He has attempted to reintroduce national service.[15] His private member's bill on Capital Punishment received its first reading in the House of Commons on 24 June 2013, but was withdrawn, and so did not receive a second reading.[16] Similarly, his Young Offenders (Parental Responsibility) Bill, Foreign National Offenders (Exclusion from the United Kingdom) Bill, Fishing Grounds and Territorial Waters (Repatriation) Bill, Asylum Seekers (Return to Nearest Safe Country) Bill, BBC Licence Fee (Civil Debt) Bill and Equality and Diversity (Reform) Bill, all due for second reading on 28 February 2014, were all withdrawn. His European Communities Act 1972 (Repeal) Bill failed to progress to a vote.[17]

In March 2016 he joined three other Conservative backbench MPs in "talking out" a bill by Green Party MP Caroline Lucas, which aimed to reverse moves to privatise the NHS. By filibustering for three and a half hours, Caroline Lucas was left with just 17 minutes to present her bill, which was subsequently shelved without a vote. [18]

"Alternative Queen's speech"[edit]

In February 2010, Hollobone[19] described the wearing of burqas as like "going round wearing a paper bag over your head" and expressed his "huge sympathy" with those calling for a ban on the garments.[20]

On 30 June 2010, Hollobone introduced the Face Coverings (Regulation) Bill after coming seventeenth out of twenty in the Private Members' Bill ballot, which would regulate the use of certain facial coverings, including the burka, in public.[21] The bill was on the Order Paper to be read a second time on 3 December 2010.[22] Hollobone refuses to speak with constituents wearing burkas.[23]

In 2013 Hollobone was one of four MPs who camped outside Parliament in a move to facilitate parliamentary debate on what they called an “Alternative Queen’s Speech” – an attempt to show what a future Conservative government might deliver.[24] Some 42 policies were listed including reintroduction of the death penalty and conscription, privatising the BBC, banning the burka in public places and preparation to leave the European Union.[24]

Personal life[edit]

He married Donna Cooksey in St John's church, Cranford in June 2001.[1] They had a son in June 2004 and a daughter in 2006 and lived in Barton Seagrave.[1] They separated in 2012 and divorced in 2013. Hollobone has also played occasionally for Kettering Rugby Football Club.[1] He also served as a special constable with British Transport Police for six years until asked to resign in 2015 due to new rules about police officers taking part in politics.[25][26]


  1. ^ a b c d e f g "Philip Hollobone Member of Parliament for Kettering". Retrieved 5 December 2010. 
  2. ^ Elliott, Francis; Baldwin, Tom (23 January 2010). "David Cameron's Oxford crew will bring shared history to shape future". Times Online. London: The Times. Retrieved 3 February 2010. 
  3. ^ Passmore, Valerie, ed. (2009). Dod's Parliamentary Companion 2012. London: Dods. p. 198. ISBN 978-0-905702-89-6.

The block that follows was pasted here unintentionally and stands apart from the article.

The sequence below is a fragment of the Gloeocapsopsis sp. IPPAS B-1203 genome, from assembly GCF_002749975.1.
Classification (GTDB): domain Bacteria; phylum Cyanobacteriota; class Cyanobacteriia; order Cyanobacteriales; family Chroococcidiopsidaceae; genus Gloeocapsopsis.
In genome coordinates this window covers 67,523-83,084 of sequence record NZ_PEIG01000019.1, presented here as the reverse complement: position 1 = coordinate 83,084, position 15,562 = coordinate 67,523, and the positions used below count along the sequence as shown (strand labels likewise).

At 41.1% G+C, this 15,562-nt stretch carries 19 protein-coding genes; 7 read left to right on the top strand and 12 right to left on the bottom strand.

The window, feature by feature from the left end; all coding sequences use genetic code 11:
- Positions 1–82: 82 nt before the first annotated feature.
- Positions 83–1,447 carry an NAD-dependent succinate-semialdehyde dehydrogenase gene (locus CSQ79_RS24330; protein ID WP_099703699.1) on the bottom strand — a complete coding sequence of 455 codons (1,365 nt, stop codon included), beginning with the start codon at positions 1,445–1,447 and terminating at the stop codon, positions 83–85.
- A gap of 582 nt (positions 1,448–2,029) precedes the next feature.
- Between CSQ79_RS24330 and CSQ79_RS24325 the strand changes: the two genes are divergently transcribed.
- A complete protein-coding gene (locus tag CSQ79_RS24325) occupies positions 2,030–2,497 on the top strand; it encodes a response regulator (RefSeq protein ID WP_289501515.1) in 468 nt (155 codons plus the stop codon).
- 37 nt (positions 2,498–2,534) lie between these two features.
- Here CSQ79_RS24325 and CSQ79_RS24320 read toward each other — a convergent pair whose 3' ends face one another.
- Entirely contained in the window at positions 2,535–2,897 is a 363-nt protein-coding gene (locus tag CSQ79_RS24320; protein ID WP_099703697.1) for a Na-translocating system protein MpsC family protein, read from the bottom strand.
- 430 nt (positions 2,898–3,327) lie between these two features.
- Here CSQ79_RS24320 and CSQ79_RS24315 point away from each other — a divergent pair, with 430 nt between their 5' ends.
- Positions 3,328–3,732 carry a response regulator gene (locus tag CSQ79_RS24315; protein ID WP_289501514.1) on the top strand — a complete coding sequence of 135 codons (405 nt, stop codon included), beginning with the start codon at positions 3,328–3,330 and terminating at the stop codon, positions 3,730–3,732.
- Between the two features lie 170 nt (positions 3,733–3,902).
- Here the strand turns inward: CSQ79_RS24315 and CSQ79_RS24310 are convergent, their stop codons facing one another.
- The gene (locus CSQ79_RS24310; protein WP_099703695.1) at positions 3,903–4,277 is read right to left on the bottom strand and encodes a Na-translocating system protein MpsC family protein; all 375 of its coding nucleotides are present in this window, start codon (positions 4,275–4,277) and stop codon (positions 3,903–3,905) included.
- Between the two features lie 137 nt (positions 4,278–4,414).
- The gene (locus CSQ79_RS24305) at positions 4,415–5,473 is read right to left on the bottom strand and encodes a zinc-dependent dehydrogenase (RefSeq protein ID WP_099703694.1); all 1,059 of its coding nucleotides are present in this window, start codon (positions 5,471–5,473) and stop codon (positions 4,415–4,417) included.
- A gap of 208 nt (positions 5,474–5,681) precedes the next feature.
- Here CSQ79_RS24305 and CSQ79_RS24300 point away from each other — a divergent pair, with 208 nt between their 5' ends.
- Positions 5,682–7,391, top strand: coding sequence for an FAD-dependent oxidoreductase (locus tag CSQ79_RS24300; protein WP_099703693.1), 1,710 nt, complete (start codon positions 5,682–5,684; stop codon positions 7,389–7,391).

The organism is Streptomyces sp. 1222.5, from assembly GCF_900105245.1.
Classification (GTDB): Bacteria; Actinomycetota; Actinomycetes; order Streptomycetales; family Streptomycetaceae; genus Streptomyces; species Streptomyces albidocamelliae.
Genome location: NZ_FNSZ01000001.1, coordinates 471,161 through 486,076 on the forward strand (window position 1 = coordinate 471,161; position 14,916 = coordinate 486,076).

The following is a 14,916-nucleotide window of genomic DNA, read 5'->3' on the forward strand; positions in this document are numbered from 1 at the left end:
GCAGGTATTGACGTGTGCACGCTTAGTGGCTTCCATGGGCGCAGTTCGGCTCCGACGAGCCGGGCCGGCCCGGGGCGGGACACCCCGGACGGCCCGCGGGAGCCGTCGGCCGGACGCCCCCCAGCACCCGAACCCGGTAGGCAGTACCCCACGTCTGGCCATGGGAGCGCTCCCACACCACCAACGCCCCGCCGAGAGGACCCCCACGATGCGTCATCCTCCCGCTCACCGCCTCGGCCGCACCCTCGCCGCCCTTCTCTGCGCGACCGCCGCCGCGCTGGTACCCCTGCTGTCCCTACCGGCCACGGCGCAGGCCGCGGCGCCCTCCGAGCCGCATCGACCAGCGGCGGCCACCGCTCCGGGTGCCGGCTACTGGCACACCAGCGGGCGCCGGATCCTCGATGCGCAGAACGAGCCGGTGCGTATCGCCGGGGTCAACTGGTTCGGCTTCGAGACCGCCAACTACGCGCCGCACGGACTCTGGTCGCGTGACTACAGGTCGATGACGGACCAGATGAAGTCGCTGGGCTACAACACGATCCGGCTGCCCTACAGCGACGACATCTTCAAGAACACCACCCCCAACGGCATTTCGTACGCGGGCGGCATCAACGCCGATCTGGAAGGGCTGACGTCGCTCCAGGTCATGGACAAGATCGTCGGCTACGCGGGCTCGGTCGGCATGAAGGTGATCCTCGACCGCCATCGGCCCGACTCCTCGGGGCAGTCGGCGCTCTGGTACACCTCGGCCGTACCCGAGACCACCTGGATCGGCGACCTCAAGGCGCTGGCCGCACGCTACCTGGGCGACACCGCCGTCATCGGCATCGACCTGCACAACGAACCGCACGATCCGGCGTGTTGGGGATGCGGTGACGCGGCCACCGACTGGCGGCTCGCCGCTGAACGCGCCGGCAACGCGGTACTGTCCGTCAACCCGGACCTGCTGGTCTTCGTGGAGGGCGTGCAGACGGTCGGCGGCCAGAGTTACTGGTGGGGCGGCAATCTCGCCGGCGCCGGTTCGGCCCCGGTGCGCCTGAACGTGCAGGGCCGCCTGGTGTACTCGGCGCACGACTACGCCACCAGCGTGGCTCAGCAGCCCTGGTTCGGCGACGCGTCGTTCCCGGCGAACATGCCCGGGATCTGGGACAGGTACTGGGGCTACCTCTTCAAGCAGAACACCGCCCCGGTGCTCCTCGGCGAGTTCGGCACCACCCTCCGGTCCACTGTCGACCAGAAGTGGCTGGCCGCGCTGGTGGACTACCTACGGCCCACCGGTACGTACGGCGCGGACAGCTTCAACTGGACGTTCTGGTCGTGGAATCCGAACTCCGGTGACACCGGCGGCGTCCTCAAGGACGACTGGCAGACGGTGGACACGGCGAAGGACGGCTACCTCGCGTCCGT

4. ^ London Borough of Bromley
  5. ^ "Publications and Records > Commons Publications > Commons Hansard > Bound Volume Hansard - Debate". United Kingdom Parliament. Retrieved 3 February 2010. 
  6. ^ a b c d e "The MPs who can't stop talking". Times Newspapers. 27 February 2006. Archived from the original on 16 February 2007. Retrieved 5 December 2010. 
  7. ^ "Every expense spared: the cheapest MP in the House". London: The Independent. 4 April 2009. Retrieved 6 February 2010. 
  8. ^
  9. ^ "Better Off Out". Better Off Out Campaign. Retrieved 6 February 2010. 
  10. ^ "UKIP says Cameron win would be 'end of this country'". BBC News. 9 April 2010. Retrieved 16 November 2010. 
  11. ^ "UKIP will actively campaign for the election of five Conservative candidates and one Labour candidate". ConservativeHome. 
  12. ^ Silk, Huw (22 Nov 2014). "Kettering MP Philip Hollobone again insists he is not defecting to UKIP". Northamptonshire Telegraph. Retrieved 17 March 2015. 
  13. ^
  14. ^ "Rebel MP Philip Hollobone MP on voting record". BBC. Retrieved 17 March 2015. 
  15. ^
  16. ^ Progress chart for Capital Punishment Bill.
  17. ^
  18. ^
  19. ^ "Kettering MP is criticised for his comments". Northants Evening Telegraph. Johnston Press. Retrieved 3 February 2010. 
  20. ^ "Wearing a burka like putting on paper bag, says MP". BBC News. British Broadcasting Corporation. 2 February 2010. Retrieved 3 February 2010. 
  21. ^ "MP proposes law to ban wearing burkas and balaclavas". BBC News. 30 June 2010. 
  22. ^ "Face Coverings (Regulation) Bill". Retrieved 5 December 2010. 
  23. ^
  24. ^ a b Robert Watts (20 Jun 2013). "Conservative MPs launch attempt to bring back death penalty, privatise the BBC and ban burka". Daily Telegraph. Retrieved 21 Jun 2013. 
  25. ^ "MPs asked to leave Special Constabulary", Police Oracle, 13 January 2015
  26. ^

External links[edit]

News items[edit]

Parliament of the United Kingdom
Preceded by
Phil Sawford
Member of Parliament for Kettering